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An Overview of Osteoporosis

Osteoporosis is a common disease that is characterized by low bone mass with microarchitectural disruption and bony fragility, resulting in an increased risk of fracture. The goal of screening is to identify high-risk individuals for lifestyle modification and pharmacologic intervention to prevent the first fracture. Some estimates predict a continued rise in the number of hip fractures over the next 3-4 decades. Most fractures occur in women and men without osteoporosis by standard techniques. Osteopenia is the state in which there are far more people and they have a better bone mass than osteoporotic individuals, yet have more fractures. Validated risk factors are:

  • Advanced age
  • Previous fracture
  • Low body weight ( less than 127 lbs )
  • Long-term steroid therapy
  • Family history of hip fracture
  • Cigarette smoking
  • Excess alcohol intake

It is recommended that these risk factors should be evaluated in all adults from a routine history and physical examination. Postmenopausal women, men over 60 and any individual who experiences a non traumatic or low impact fracture should be assessed for osteoporotic fractures.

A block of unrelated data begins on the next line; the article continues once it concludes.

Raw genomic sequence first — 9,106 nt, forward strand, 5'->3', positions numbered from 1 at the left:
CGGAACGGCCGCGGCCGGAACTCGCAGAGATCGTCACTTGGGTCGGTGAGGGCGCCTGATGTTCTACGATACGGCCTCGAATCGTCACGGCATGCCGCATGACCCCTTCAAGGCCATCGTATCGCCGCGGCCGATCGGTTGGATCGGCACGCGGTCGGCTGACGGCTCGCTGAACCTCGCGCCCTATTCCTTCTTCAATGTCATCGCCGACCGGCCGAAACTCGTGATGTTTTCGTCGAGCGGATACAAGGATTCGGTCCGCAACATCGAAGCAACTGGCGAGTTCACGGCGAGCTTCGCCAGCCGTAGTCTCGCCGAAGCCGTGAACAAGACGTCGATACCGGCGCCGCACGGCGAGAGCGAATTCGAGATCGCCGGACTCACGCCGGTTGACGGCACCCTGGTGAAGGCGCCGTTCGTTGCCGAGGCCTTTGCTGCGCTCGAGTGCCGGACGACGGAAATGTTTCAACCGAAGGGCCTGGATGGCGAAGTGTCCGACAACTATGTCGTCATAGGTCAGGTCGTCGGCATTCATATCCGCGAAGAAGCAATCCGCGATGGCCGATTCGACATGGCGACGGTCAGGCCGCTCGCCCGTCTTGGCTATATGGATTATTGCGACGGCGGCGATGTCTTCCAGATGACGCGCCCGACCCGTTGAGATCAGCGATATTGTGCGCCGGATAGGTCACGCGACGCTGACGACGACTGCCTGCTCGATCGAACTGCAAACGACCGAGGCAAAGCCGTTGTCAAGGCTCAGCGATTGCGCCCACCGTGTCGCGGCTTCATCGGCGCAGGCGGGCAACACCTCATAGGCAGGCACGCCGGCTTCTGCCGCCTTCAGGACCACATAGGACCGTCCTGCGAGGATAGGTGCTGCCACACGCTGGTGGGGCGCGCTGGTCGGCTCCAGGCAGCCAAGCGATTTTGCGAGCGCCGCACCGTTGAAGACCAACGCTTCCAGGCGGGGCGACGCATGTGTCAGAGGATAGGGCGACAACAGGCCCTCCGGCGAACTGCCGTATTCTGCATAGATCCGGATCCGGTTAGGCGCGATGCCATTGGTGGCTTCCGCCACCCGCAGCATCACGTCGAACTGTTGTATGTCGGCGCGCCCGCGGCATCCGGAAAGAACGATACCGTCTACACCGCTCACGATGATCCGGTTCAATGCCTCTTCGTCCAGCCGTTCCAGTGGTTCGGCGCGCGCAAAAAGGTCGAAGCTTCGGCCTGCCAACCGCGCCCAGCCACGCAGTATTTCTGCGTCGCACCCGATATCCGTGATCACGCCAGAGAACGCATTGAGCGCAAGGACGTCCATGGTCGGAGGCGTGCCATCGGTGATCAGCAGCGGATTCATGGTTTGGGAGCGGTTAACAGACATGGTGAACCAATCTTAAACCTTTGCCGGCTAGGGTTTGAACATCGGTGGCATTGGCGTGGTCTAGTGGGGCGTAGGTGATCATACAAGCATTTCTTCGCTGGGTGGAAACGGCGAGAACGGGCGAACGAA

The present recommendations are to obtain Bone Mineral Density test ( DXA ) in all women above 65 years of age and older and postmenopausal women less than 65 years of age with risk factors. In conjunction with osteoporosis screening, individuals require counseling about lifestyle modifications and possible pharmacologic intervention.

The following are standard guidelines for risk reduction counseling:

  • Smoking cessation
  • Limit alcohol intake
  • Regular weight-bearing exercises
  • Intake of supplemental calcium of 1200-1500 mg per day
  • Vitamin D supplementation of 400-800 int. units per day. Higher doses have been advised in people at risk of deficient Vitamin D in their blood.
  • Pharmacologic intervention is appropriate based upon bone mineral density test results and risk factors assessment.
  • The frequency of BMD testing is typically every 2 years in women at risk or who are being treated with medications. Those without any risk factors for accelerated bone loss may get a BMD every 3-5 years. Typically all men are not routinely tested with a BMD except in cases where risk factors are present. All premenopausal women should also not be screened for osteoporosis as they are at low risk. The BMD testing is the gold standard for screening for osteoporosis and the best screening sites are the hip and the spine.

If you are at risk based upon the above article please discuss your best options with your primary care physician.